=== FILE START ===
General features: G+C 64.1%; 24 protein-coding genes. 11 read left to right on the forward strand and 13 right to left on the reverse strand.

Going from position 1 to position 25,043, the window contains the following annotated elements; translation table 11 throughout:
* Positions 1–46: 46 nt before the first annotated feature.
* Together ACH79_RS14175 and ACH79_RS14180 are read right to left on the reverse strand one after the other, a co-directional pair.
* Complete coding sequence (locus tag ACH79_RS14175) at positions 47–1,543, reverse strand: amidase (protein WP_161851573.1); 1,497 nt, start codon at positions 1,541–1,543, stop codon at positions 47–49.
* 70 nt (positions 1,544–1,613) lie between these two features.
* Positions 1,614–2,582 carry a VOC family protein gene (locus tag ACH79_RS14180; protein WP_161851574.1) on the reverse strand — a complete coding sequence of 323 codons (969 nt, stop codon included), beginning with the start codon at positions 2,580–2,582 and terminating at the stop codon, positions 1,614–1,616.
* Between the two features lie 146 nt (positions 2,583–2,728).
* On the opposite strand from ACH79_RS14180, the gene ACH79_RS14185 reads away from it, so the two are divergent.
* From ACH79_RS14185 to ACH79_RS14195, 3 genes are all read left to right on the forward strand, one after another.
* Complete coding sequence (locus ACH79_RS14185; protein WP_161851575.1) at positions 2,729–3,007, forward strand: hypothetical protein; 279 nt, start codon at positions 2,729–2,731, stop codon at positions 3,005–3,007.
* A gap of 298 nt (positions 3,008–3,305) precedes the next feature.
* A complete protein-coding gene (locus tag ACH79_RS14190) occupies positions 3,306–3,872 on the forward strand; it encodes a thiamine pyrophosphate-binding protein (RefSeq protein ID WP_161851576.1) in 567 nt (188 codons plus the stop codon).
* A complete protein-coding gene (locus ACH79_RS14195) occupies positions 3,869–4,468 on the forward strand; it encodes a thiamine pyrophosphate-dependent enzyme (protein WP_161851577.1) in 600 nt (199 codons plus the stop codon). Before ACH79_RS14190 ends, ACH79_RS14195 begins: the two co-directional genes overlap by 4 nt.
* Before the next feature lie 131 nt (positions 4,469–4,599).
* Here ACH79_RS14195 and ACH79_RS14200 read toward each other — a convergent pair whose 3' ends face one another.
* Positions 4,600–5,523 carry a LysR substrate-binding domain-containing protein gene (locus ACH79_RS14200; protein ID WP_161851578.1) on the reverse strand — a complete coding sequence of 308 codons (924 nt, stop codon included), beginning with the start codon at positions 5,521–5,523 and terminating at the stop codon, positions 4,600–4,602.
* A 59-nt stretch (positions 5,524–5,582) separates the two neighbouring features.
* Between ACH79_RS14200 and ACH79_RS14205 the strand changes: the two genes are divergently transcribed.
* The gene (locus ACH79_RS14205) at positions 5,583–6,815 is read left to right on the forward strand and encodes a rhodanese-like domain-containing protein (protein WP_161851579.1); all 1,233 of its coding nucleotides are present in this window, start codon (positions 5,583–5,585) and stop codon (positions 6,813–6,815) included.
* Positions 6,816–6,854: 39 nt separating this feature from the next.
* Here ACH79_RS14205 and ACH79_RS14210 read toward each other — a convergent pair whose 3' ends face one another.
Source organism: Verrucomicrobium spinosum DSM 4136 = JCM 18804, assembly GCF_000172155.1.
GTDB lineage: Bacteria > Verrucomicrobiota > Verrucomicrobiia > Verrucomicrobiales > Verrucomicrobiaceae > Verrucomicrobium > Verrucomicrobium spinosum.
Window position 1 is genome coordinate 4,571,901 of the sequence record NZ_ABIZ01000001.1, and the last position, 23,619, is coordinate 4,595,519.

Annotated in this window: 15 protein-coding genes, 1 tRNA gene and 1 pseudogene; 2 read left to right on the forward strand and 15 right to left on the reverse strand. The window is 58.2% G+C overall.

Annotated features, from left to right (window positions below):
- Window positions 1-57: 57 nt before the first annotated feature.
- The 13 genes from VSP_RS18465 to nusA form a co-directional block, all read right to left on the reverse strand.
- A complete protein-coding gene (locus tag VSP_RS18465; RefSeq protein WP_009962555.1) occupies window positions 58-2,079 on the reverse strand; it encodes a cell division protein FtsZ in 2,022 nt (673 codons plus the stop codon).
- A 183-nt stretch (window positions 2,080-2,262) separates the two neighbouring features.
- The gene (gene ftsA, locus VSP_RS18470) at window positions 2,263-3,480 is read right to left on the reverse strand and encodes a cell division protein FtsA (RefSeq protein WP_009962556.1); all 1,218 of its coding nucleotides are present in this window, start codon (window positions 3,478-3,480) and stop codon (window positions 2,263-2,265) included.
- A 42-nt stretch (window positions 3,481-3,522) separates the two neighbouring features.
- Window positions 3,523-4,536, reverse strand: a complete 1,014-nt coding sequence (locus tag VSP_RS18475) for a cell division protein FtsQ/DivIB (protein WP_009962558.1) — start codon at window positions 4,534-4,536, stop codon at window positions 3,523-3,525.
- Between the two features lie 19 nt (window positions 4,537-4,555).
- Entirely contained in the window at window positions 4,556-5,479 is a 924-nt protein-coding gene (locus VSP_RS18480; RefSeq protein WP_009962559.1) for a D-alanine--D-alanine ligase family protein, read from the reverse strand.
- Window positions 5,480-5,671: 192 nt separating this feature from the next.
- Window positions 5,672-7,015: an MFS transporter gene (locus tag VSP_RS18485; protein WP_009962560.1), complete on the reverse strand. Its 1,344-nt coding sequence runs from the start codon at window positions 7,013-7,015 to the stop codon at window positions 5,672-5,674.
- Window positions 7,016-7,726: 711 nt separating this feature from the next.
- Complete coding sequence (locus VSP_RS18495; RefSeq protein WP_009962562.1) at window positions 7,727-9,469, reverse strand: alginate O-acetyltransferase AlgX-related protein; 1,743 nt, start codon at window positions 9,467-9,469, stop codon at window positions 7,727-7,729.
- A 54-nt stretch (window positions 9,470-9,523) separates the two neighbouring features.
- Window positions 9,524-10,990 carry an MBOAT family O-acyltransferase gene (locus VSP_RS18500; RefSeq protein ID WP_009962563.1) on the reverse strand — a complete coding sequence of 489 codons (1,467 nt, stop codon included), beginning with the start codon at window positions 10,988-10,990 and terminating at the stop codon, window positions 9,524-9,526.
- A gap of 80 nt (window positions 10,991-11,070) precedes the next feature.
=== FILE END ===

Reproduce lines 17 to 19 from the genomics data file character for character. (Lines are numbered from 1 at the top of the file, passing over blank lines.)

* Positions 4,600–5,523 carry a LysR substrate-binding domain-containing protein gene (locus ACH79_RS14200; protein ID WP_161851578.1) on the reverse strand — a complete coding sequence of 308 codons (924 nt, stop codon included), beginning with the start codon at positions 5,521–5,523 and terminating at the stop codon, positions 4,600–4,602.
* A 59-nt stretch (positions 5,524–5,582) separates the two neighbouring features.
* Between ACH79_RS14200 and ACH79_RS14205 the strand changes: the two genes are divergently transcribed.